How to Make a Tincture
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A tincture is a type of herbal remedy that uses alcohol or vinegar to extract the active components out of the plant material.
Mason Jars for Making Tinctures
The best way to make a tincture is to use a glass mason jar with lid. Fill the jar half to 3/4’s full with the plant material called for in the recipe. This may be leaves, flowers, roots, seeds, or a combination of any parts. Cover the plant material with the vodka or vinegar. You must cover all the plant material. Mold can form on any plant material that is not completely submerged in the liquid.
Shake up the mixture in the jar at least three times a day for a 10 days to two weeks. Some recipes suggest placing the jar on a sunny windowsill and some call for a dark place. If you’re not sure which, just keep the jar on your counter top. A happy medium.
Strain the Liquid
When the time is complete, strain the plant material out from the liquid using a strainer, cheesecloth, cotton cloth or even a coffee filter. Squeeze as much of the liquid as possible out from the plant material and cloth. Tightly bottle the liquid in a dark colored glass bottle. Make sure to label your bottle with the ingredients and the date that you made it.
The tincture remedy usually calls for using 1/4 to 1 teaspoon of the tincture to 4-8 ounces of filtered water. This can vary as well depending on the plant you are using. Do your research before using any remedy!
Everclear Vodka for Making Tinctures
A tincture made with 80 proof alcohol or above will have a shelf life of many years. You will probably use it all up before it ever loses its potency or goes rancid. Vodka is a favorite choice for tinctures and Everclear is the favorite vodka to use. The high proof of the Everclear vodka works extremely well in pulling the active components out the plant material and preserving the freshness and potency of the mixture.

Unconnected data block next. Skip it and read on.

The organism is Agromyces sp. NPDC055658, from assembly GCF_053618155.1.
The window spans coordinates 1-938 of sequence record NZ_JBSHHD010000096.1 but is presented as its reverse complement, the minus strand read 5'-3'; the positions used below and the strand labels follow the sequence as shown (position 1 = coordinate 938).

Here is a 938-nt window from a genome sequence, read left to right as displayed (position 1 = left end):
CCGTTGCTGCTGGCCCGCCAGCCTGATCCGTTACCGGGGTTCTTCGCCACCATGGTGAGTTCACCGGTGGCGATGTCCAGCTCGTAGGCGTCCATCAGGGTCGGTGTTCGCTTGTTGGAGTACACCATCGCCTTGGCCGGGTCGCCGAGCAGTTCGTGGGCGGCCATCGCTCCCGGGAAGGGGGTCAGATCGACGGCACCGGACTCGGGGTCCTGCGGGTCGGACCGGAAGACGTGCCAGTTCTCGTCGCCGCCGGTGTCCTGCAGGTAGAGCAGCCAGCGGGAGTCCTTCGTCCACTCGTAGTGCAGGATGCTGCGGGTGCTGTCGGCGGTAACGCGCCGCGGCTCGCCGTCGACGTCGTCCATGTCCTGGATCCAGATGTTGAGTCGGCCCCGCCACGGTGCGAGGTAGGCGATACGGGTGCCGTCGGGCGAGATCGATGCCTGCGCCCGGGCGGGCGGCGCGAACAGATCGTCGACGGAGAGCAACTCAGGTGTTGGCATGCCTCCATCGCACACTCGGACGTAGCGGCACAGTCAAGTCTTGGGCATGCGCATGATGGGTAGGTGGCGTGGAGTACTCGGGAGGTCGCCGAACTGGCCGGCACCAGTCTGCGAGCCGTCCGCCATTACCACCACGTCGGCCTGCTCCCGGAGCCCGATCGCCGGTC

Unfiltered apple cider vinegar can be used if you prefer to use a vinegar versus an alcohol. Some people have an allergy to alcohol and would prefer to use the vinegar. I like to use organic unfiltered apple cider vinegar with the mother. The mother is the sediment that settles to the bottom of the bottle. This is made up of acetic acid bacteria. Some tincture recipes will call for one liquid over the other but you can always experiment and see what works best for your specific recipe.
Fresh or Dried Herbs for Making a Tincure?
One question that often comes up is should you use dried or fresh plant material. You can use either but there are a couple of things to keep in mind. The issue with using fresh material is that the fresh material might add moisture to the mixture that will introduce bacteria into your tincture. The bacteria can multiply in storage so this would defeat the purpose of your tincture. If you are using Everclear vodka, this really won’t be an issue and this is the liquid I would recommend for your tincture.
Also, remember that dried material can be more potent than fresh because it has shrunk and as a consequence, condensed its’ oils into a smaller package.
Another point to keep in mind is that some plants such as roses have very volatile oils that need to be processed immediately to preserve the active component. Fresh plant material is mandatory with any recipe that calls for that type of plant.
Tinctures are very easy to make and very effective to use. Try one with your next harvest.
May the rest of your life be the best of your life!